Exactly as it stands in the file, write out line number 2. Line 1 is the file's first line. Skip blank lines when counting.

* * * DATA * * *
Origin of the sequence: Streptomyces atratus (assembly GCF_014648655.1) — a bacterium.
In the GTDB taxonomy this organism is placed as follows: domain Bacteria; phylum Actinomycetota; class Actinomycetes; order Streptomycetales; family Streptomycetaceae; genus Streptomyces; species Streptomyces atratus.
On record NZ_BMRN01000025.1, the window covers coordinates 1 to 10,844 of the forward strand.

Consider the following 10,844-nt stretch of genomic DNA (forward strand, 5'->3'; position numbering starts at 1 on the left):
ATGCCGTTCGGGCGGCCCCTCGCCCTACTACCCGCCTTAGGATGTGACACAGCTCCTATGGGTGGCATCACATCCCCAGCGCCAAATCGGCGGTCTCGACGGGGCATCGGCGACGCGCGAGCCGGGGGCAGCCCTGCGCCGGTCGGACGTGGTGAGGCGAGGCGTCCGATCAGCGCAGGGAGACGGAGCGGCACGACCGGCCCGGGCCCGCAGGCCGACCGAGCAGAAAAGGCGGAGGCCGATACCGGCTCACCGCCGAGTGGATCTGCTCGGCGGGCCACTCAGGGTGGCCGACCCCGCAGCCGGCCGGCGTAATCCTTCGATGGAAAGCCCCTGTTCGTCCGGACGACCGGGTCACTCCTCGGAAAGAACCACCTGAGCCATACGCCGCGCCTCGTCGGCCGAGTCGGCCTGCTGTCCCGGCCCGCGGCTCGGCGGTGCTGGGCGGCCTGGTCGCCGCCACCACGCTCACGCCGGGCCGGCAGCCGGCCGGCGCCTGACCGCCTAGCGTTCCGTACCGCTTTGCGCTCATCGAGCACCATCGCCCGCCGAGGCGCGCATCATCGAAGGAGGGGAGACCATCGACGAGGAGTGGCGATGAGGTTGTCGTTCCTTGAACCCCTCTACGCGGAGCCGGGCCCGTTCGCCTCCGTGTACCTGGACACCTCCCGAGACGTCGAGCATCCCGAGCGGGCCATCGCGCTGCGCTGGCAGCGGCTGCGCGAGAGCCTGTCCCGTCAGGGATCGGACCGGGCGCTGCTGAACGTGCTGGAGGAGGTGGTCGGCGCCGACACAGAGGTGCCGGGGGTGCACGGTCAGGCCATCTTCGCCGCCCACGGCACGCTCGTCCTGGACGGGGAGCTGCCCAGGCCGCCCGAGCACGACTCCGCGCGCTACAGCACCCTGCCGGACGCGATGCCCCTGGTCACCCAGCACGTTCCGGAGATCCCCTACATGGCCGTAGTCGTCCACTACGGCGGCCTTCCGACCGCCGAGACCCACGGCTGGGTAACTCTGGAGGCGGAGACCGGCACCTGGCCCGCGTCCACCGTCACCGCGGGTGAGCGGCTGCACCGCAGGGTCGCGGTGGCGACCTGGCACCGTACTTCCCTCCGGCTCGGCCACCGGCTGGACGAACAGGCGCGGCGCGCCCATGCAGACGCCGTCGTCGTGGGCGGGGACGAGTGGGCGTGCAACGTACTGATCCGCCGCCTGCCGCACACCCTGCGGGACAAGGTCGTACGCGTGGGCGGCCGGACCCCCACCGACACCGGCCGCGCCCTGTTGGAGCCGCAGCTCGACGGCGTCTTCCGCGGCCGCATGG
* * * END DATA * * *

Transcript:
In the GTDB taxonomy this organism is placed as follows: domain Bacteria; phylum Actinomycetota; class Actinomycetes; order Streptomycetales; family Streptomycetaceae; genus Streptomyces; species Streptomyces atratus.